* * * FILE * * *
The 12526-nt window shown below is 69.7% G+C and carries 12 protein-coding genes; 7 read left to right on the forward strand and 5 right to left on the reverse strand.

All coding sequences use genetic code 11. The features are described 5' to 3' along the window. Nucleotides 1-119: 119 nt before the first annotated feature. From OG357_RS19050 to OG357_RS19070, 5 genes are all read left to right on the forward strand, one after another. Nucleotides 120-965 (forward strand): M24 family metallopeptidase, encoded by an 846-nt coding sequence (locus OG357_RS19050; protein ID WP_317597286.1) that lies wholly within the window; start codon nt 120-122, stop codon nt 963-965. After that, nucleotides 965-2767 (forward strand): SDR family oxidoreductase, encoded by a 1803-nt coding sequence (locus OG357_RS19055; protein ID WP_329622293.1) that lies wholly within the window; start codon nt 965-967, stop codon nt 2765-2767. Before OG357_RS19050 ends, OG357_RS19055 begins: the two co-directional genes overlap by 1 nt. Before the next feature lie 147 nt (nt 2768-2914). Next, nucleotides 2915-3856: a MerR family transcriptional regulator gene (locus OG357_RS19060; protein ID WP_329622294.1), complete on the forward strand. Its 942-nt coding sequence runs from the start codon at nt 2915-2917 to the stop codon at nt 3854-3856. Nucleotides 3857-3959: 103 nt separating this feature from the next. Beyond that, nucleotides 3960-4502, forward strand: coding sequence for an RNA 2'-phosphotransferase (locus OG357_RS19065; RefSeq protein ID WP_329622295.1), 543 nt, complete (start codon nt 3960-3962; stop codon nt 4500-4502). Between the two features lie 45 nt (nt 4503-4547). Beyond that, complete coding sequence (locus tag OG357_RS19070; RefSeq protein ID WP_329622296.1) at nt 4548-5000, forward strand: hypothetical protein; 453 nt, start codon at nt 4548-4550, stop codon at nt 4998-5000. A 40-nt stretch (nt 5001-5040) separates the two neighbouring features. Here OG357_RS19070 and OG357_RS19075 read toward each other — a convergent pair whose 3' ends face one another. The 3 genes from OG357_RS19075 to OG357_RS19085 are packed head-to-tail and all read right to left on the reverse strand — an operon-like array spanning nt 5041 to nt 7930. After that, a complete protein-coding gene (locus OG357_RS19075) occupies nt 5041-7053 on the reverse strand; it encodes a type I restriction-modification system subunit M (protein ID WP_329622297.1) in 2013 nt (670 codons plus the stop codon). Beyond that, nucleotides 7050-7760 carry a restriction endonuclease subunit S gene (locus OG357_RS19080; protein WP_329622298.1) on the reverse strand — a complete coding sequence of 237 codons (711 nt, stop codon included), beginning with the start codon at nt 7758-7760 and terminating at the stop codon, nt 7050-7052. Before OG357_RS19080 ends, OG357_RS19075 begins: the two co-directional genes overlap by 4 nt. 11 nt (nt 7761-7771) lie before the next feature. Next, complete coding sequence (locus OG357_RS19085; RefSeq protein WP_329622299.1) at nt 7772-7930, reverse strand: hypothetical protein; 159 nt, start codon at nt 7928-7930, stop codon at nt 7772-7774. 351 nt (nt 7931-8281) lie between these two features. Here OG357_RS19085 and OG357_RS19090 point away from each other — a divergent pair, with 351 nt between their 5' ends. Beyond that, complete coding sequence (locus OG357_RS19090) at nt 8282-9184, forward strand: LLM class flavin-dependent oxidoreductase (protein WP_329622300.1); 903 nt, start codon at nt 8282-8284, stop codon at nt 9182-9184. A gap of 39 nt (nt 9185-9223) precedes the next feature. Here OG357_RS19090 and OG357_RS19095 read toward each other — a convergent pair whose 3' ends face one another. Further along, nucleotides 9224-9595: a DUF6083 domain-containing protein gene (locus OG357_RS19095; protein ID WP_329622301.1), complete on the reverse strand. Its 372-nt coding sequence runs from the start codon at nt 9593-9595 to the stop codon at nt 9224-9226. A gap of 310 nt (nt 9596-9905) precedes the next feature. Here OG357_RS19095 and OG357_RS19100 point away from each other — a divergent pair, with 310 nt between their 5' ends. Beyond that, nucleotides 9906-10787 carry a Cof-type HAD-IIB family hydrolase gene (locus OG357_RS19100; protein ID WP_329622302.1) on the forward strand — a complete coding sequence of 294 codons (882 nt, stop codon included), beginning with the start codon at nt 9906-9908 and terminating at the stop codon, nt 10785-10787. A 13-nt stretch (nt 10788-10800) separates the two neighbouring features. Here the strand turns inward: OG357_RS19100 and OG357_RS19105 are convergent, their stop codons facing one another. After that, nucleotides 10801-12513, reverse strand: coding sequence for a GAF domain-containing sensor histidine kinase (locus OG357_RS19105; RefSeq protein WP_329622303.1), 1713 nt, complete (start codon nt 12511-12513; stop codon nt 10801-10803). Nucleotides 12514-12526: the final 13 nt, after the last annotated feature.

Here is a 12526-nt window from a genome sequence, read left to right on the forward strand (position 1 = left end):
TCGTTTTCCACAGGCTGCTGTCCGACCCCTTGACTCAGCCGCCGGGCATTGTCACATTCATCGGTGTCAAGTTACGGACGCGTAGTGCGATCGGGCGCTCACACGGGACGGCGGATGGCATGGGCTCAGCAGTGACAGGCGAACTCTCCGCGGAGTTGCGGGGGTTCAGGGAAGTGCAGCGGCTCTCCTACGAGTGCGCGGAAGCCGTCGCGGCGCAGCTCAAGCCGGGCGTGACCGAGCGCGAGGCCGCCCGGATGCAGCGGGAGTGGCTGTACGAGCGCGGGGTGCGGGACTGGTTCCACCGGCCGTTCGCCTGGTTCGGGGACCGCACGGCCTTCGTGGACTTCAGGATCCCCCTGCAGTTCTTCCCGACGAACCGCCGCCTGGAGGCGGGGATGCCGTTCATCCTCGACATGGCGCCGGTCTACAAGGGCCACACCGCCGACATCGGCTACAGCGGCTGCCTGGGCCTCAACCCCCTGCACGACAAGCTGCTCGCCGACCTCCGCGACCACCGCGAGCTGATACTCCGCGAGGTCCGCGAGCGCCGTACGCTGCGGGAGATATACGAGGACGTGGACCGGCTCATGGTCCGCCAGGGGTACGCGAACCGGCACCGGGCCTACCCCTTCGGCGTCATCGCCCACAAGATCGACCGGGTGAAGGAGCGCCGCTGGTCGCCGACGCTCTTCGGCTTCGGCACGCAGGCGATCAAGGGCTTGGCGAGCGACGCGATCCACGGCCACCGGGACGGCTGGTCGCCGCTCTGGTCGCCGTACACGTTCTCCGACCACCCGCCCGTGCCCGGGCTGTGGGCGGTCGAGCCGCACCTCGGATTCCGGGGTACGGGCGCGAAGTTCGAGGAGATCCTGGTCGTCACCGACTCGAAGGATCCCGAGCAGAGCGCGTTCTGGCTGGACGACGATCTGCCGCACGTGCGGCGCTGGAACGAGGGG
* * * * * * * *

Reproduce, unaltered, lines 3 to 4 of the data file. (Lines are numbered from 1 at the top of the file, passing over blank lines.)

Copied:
Here is a 12526-nt window from a genome sequence, read left to right on the forward strand (position 1 = left end):
TCGTTTTCCACAGGCTGCTGTCCGACCCCTTGACTCAGCCGCCGGGCATTGTCACATTCATCGGTGTCAAGTTACGGACGCGTAGTGCGATCGGGCGCTCACACGGGACGGCGGATGGCATGGGCTCAGCAGTGACAGGCGAACTCTCCGCGGAGTTGCGGGGGTTCAGGGAAGTGCAGCGGCTCTCCTACGAGTGCGCGGAAGCCGTCGCGGCGCAGCTCAAGCCGGGCGTGACCGAGCGCGAGGCCGCCCGGATGCAGCGGGAGTGGCTGTACGAGCGCGGGGTGCGGGACTGGTTCCACCGGCCGTTCGCCTGGTTCGGGGACCGCACGGCCTTCGTGGACTTCAGGATCCCCCTGCAGTTCTTCCCGACGAACCGCCGCCTGGAGGCGGGGATGCCGTTCATCCTCGACATGGCGCCGGTCTACAAGGGCCACACCGCCGACATCGGCTACAGCGGCTGCCTGGGCCTCAACCCCCTGCACGACAAGCTGCTCGCCGACCTCCGCGACCACCGCGAGCTGATACTCCGCGAGGTCCGCGAGCGCCGTACGCTGCGGGAGATATACGAGGACGTGGACCGGCTCATGGTCCGCCAGGGGTACGCGAACCGGCACCGGGCCTACCCCTTCGGCGTCATCGCCCACAAGATCGACCGGGTGAAGGAGCGCCGCTGGTCGCCGACGCTCTTCGGCTTCGGCACGCAGGCGATCAAGGGCTTGGCGAGCGACGCGATCCACGGCCACCGGGACGGCTGGTCGCCGCTCTGGTCGCCGTACACGTTCTCCGACCACCCGCCCGTGCCCGGGCTGTGGGCGGTCGAGCCGCACCTCGGATTCCGGGGTACGGGCGCGAAGTTCGAGGAGATCCTGGTCGTCACCGACTCGAAGGATCCCGAGCAGAGCGCGTTCTGGCTGGACGACGATCTGCCGCACGTGCGGCGCTGGAACGAGGGG